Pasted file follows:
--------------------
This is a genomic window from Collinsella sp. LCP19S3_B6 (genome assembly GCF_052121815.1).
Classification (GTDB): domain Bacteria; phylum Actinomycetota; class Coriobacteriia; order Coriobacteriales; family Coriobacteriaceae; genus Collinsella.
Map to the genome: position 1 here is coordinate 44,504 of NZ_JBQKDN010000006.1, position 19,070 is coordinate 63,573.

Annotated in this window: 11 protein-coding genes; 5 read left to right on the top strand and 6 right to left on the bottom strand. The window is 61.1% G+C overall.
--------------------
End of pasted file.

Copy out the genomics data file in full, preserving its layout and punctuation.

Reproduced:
This is a genomic window from Collinsella sp. LCP19S3_B6 (genome assembly GCF_052121815.1).
Classification (GTDB): domain Bacteria; phylum Actinomycetota; class Coriobacteriia; order Coriobacteriales; family Coriobacteriaceae; genus Collinsella.
Map to the genome: position 1 here is coordinate 44,504 of NZ_JBQKDN010000006.1, position 19,070 is coordinate 63,573.

Annotated in this window: 11 protein-coding genes; 5 read left to right on the top strand and 6 right to left on the bottom strand. The window is 61.1% G+C overall.